The tradition of printmaking incepted during the 16th century and has evolved throughout the centuries, solidifying its place in art production. Though the trend of printmaking has declined (due to its arduous and complex process), one person (of few) has kept with the tradition; spearheading it into the contemporary realm - Canadian artist Richard York. Currently, on exhibition at Mira Godard Gallery “Small Editions” is a body of work that not only explores the relationship between Nature and Man, but also celebrates the tradition of printmaking giving homage to the process and printmakers before. Word of warning – the images on the website do not and cannot capture the luminous quality of these works. It is necessary to see them in person!
Lets first begin with the subject matter. Upon entering the prints gallery, the viewer is confronted with images of the natural landscapes of British Columbia. Trees, lakes, rivers are lavishly coloured with bright blues, luminous greens, burnt oranges etc. The works representational in their forms are slightly abstracted - with lines rendered more fluid - mimicking the organic forms and mouvements found in nature. It’s a celebration of Nature and brings us back to our “roots”. It reminds us of the beauty outside the city constraints, that we tend to forget. I find these prints to be reminders to “stop and smell the roses” in this hectic world we live in today.
Contrasting to the prints of flowing kelp, water and the movement of trees are three prints that capture the rigidness of man made environments - “Dock, Fulford Harbour B.C.”, “City, “Between Morning and Night #1” and“Night City, Dark Field”. These prints highlight the rigid, geometrical grids that humans produce. It is York’s attempt to highlight “ the importance of the relationship of humans and the landscape”. By providing contrasting imagery, he reminds us of differentiating factors of these opposing environments and how we interact or maybe should interact.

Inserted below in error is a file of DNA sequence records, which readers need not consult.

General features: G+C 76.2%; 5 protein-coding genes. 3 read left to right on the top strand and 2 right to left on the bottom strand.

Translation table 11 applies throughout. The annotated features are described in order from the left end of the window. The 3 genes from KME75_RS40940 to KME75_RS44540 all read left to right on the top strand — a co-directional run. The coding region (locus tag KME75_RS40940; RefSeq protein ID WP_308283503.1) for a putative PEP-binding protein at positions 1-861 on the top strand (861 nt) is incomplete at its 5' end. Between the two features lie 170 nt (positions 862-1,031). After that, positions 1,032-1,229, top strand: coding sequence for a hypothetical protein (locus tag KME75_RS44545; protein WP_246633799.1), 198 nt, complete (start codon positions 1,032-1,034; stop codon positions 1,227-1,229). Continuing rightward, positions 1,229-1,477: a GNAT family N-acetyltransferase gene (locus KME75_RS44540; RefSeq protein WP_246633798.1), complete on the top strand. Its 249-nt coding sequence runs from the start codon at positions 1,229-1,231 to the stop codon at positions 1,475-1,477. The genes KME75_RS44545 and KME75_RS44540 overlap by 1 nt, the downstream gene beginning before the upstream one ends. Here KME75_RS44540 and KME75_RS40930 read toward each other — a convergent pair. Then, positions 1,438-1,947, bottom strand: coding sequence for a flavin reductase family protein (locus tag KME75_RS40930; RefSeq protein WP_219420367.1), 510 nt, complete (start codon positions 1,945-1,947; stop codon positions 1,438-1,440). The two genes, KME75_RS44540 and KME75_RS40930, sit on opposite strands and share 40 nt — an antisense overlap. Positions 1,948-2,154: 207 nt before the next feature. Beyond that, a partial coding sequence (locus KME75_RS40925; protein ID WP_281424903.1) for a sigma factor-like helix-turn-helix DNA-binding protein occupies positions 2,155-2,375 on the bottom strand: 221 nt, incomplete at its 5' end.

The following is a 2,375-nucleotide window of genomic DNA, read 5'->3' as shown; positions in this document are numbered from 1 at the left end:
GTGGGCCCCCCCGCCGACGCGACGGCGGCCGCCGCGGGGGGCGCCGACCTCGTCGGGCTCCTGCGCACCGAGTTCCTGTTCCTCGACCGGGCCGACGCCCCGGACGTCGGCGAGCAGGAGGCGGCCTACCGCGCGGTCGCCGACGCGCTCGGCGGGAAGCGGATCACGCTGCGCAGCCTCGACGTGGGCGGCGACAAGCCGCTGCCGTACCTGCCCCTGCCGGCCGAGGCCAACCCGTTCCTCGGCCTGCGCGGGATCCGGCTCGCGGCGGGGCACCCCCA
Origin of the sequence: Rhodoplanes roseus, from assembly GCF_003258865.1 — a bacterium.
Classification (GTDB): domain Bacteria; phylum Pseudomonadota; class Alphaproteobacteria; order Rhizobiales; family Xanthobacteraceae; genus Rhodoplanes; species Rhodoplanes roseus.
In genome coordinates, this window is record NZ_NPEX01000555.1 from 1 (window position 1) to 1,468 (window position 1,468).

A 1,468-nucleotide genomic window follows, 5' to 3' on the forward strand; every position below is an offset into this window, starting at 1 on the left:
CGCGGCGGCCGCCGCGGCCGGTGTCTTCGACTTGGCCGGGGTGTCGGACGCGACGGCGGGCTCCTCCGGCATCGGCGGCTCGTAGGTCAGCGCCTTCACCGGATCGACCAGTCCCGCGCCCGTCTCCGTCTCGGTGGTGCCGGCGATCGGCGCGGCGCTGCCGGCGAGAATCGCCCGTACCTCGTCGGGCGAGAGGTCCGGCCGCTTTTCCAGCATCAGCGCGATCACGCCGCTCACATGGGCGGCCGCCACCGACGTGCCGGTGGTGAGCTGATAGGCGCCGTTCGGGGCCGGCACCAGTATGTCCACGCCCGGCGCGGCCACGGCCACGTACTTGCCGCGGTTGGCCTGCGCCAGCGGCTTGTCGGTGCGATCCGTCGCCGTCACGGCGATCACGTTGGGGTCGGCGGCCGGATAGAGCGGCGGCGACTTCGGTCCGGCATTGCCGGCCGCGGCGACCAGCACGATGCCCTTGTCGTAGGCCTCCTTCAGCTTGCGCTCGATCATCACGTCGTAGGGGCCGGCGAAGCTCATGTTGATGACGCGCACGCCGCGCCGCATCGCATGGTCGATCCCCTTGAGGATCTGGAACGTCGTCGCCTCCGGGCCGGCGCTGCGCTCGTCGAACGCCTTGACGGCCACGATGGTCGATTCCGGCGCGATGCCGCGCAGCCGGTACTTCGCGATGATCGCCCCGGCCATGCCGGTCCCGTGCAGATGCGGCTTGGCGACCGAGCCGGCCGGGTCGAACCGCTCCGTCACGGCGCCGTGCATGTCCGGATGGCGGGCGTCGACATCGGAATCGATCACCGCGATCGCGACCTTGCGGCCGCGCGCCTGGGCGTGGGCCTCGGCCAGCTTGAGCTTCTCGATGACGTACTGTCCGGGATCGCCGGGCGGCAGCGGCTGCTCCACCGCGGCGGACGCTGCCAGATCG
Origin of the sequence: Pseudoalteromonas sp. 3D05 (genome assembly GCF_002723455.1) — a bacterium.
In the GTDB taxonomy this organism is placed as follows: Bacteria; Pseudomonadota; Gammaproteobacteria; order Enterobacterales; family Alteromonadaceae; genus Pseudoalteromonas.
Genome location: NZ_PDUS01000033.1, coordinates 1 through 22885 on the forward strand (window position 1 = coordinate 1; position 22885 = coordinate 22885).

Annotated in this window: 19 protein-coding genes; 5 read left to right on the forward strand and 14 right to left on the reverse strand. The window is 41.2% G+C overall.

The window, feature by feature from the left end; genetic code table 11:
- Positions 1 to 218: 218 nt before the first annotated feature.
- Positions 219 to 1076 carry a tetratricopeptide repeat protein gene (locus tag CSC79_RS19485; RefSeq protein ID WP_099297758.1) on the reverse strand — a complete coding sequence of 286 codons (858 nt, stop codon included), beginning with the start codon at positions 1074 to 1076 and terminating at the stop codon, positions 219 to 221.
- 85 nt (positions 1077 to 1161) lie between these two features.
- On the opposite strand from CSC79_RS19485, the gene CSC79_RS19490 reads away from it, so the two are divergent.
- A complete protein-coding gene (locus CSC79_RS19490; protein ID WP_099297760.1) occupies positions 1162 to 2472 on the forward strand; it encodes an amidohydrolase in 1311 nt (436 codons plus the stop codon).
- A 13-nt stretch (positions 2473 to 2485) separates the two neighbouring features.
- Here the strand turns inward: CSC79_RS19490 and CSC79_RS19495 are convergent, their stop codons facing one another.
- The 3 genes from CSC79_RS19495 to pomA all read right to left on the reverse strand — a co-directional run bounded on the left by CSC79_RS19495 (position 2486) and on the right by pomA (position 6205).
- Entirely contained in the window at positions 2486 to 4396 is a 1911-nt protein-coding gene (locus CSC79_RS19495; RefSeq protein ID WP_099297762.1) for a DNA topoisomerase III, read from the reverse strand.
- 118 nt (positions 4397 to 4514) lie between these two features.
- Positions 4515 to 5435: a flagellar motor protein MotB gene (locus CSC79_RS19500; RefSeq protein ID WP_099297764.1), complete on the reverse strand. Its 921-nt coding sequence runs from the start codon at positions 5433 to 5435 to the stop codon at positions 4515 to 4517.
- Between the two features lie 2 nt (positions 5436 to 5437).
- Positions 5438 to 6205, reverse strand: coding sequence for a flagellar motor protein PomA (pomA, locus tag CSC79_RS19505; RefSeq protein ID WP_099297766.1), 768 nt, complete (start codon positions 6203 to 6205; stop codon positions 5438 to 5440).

Something that keeps creeping into my mind and is something worth thinking is (I really have no answer) – these objects which are created with the natural world in mind, are then brought into the realm of the man made landscape – the gallery, the city. Is he attempting to bring Nature back into our realm, create a dialogue between these two juxtaposing environments, or is it some sort of critique? Just something to think about…
This body of work is not singular in its narrative. While Nature and Man are prevalent, I think there is a real celebration of the process and the historical context of printmaking and art history. They are not as deliberate and are what makes these prints exciting. It allows us, the viewer, to take a deeper look and piece together various stories, histories and ideas.
The most exciting element of this exhibition is York’s manifestation of the print making process. Placed upon a table is a woodblock accompanied by 8 prints, which provide the viewer with a visual, fragmented process of how these complex prints are created. Initially, the woodcut must be etched from a sketch (backwards might I add since it is a relief process).Once etched, the block is then inked and pressed onto paper. York goes back to the woodblock and etches more and more out, re- inking the paper over and over to create depth, shading and highlighting. Some of his works, which seem simplistic in totality, actually take 20 to 25 layers of ink. If you are as confused as I am, click here for visualization.
The historical context of this work is vast. Walking through York’s prints is like through art history. Hans Baldung and Albrecht Durer are not the only references one can come up with (they are probably the most obvious when thinking about print making). Methods used, such as chiaroscuro have a great traditional impact in printmaking and are played with here in new ways to create various impressions and unusual new prints.
York, who is originally from California, was deeply influenced by his mother, who introduced him to the works of a group of American printmakers originating from the Parisian school of printmaking in the 1920’s. Lawren Harris and the Group of Seven also linger within these prints. Edvard Munch is referenced in “Breakwater” through York’s experimentation of jigsaw woodcut as well as Hopper’s woodcuts mirrored in “Night City, Dark Field”. I could go on for days, but it is much more fun to find these links yourself.
My words and images cannot do these works justice. It is worthwhile stopping in the gallery and taking a walk through history, process and Nature.